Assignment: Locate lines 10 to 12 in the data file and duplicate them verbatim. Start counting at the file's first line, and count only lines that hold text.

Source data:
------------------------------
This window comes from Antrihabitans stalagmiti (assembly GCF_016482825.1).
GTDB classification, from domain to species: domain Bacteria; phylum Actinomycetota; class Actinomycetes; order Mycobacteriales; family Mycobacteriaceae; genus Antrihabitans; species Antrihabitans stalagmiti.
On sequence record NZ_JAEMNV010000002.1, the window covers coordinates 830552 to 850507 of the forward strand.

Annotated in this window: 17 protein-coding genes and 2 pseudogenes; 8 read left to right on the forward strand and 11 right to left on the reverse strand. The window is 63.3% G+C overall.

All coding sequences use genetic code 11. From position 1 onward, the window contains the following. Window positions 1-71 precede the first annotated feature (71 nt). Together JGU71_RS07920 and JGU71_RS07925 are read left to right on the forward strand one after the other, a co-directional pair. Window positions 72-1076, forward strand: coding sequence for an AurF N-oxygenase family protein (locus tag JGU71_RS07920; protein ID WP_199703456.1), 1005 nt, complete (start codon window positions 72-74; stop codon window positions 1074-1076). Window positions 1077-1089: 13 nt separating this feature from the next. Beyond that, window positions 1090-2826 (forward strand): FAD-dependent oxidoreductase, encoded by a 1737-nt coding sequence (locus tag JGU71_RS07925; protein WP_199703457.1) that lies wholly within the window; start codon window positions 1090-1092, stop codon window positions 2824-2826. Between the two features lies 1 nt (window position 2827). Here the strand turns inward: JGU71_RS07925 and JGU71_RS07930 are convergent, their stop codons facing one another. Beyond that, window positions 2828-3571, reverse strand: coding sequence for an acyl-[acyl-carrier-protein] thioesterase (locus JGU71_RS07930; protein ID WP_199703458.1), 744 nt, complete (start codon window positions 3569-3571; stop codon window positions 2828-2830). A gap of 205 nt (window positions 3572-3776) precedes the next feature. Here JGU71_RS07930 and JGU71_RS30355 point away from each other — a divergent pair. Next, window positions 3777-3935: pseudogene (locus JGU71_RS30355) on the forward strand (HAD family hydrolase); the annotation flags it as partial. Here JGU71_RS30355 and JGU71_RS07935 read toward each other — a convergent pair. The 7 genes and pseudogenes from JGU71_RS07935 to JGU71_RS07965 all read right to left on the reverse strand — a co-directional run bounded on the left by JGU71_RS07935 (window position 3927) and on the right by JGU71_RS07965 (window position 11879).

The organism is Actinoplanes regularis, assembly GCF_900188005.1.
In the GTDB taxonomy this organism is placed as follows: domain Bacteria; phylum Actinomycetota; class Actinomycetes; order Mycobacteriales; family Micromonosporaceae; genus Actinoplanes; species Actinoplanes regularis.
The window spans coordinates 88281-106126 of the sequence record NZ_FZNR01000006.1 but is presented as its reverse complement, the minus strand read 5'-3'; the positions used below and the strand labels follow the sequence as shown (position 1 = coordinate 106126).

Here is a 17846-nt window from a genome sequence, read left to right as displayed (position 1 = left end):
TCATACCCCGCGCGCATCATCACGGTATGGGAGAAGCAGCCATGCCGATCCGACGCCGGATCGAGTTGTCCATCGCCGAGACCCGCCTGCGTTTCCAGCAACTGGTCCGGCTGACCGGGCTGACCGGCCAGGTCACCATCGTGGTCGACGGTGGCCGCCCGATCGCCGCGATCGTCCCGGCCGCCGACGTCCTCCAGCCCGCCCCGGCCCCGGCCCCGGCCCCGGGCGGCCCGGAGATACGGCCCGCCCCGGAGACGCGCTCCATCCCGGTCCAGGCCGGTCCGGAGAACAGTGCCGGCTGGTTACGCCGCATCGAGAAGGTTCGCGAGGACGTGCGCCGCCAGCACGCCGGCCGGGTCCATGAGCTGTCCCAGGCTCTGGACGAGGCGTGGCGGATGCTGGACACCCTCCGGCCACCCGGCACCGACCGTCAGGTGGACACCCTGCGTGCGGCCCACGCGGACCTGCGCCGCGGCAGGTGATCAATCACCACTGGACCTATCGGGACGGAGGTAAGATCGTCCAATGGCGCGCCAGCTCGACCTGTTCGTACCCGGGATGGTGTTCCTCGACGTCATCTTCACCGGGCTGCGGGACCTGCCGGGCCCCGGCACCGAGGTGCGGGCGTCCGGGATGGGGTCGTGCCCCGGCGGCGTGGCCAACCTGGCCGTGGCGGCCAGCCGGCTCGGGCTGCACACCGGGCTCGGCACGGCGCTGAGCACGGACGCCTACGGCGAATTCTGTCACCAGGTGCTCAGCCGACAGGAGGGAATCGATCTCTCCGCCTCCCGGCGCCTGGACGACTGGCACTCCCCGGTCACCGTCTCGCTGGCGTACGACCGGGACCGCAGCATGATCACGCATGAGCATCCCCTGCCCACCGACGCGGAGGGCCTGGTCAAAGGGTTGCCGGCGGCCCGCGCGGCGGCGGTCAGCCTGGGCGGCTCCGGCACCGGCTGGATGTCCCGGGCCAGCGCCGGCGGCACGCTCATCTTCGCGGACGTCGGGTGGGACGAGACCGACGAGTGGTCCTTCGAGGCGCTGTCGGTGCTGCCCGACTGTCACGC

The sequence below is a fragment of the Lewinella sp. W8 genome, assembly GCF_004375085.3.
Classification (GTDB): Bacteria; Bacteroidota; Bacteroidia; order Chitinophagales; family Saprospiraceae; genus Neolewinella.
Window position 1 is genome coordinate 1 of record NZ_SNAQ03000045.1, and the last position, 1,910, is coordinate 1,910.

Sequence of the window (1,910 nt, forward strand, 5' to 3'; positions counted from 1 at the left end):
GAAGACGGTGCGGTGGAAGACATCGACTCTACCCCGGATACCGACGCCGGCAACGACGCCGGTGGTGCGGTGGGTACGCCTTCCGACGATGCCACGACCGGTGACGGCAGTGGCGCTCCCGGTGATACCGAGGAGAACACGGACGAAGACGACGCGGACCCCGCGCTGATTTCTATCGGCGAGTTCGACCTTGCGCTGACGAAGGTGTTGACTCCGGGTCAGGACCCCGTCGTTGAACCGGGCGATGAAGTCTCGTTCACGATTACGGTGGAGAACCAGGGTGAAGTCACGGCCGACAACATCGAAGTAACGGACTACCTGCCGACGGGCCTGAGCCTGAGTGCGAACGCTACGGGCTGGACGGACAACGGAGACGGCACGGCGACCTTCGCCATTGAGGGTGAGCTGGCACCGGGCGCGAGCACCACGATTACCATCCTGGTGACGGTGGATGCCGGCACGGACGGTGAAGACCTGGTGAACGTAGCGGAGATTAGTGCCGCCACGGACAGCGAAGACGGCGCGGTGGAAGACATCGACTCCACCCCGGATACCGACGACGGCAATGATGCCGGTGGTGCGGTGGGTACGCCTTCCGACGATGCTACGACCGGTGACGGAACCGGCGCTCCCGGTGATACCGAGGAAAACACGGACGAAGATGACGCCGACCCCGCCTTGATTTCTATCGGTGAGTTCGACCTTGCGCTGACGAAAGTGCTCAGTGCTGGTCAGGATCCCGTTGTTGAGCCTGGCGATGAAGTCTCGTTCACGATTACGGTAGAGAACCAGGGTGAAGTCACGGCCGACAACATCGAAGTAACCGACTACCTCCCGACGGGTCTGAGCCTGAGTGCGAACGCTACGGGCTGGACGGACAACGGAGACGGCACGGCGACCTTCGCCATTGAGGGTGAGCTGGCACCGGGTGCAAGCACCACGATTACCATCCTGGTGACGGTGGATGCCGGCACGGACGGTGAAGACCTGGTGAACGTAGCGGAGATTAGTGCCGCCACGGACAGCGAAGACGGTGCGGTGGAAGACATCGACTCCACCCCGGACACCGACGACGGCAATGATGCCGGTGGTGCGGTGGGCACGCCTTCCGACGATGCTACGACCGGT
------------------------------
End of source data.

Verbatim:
TCATACCCCGCGCGCATCATCACGGTATGGGAGAAGCAGCCATGCCGATCCGACGCCGGATCGAGTTGTCCATCGCCGAGACCCGCCTGCGTTTCCAGCAACTGGTCCGGCTGACCGGGCTGACCGGCCAGGTCACCATCGTGGTCGACGGTGGCCGCCCGATCGCCGCGATCGTCCCGGCCGCCGACGTCCTCCAGCCCGCCCCGGCCCCGGCCCCGGCCCCGGGCGGCCCGGAGATACGGCCCGCCCCGGAGACGCGCTCCATCCCGGTCCAGGCCGGTCCGGAGAACAGTGCCGGCTGGTTACGCCGCATCGAGAAGGTTCGCGAGGACGTGCGCCGCCAGCACGCCGGCCGGGTCCATGAGCTGTCCCAGGCTCTGGACGAGGCGTGGCGGATGCTGGACACCCTCCGGCCACCCGGCACCGACCGTCAGGTGGACACCCTGCGTGCGGCCCACGCGGACCTGCGCCGCGGCAGGTGATCAATCACCACTGGACCTATCGGGACGGAGGTAAGATCGTCCAATGGCGCGCCAGCTCGACCTGTTCGTACCCGGGATGGTGTTCCTCGACGTCATCTTCACCGGGCTGCGGGACCTGCCGGGCCCCGGCACCGAGGTGCGGGCGTCCGGGATGGGGTCGTGCCCCGGCGGCGTGGCCAACCTGGCCGTGGCGGCCAGCCGGCTCGGGCTGCACACCGGGCTCGGCACGGCGCTGAGCACGGACGCCTACGGCGAATTCTGTCACCAGGTGCTCAGCCGACAGGAGGGAATCGATCTCTCCGCCTCCCGGCGCCTGGACGACTGGCACTCCCCGGTCACCGTCTCGCTGGCGTACGACCGGGACCGCAGCATGATCACGCATGAGCATCCCCTGCCCACCGACGCGGAGGGCCTGGTCAAAGGGTTGCCGGCGGCCCGCGCGGCGGCGGTCAGCCTGGGCGGCTCCGGCACCGGCTGGATGTCCCGGGCCAGCGCCGGCGGCACGCTCATCTTCGCGGACGTCGGGTGGGACGAGACCGACGAGTGGTCCTTCGAGGCGCTGTCGGTGCTGCCCGACTGTCACGC

The sequence below is a fragment of the Lewinella sp. W8 genome, assembly GCF_004375085.3.
Classification (GTDB): Bacteria; Bacteroidota; Bacteroidia; order Chitinophagales; family Saprospiraceae; genus Neolewinella.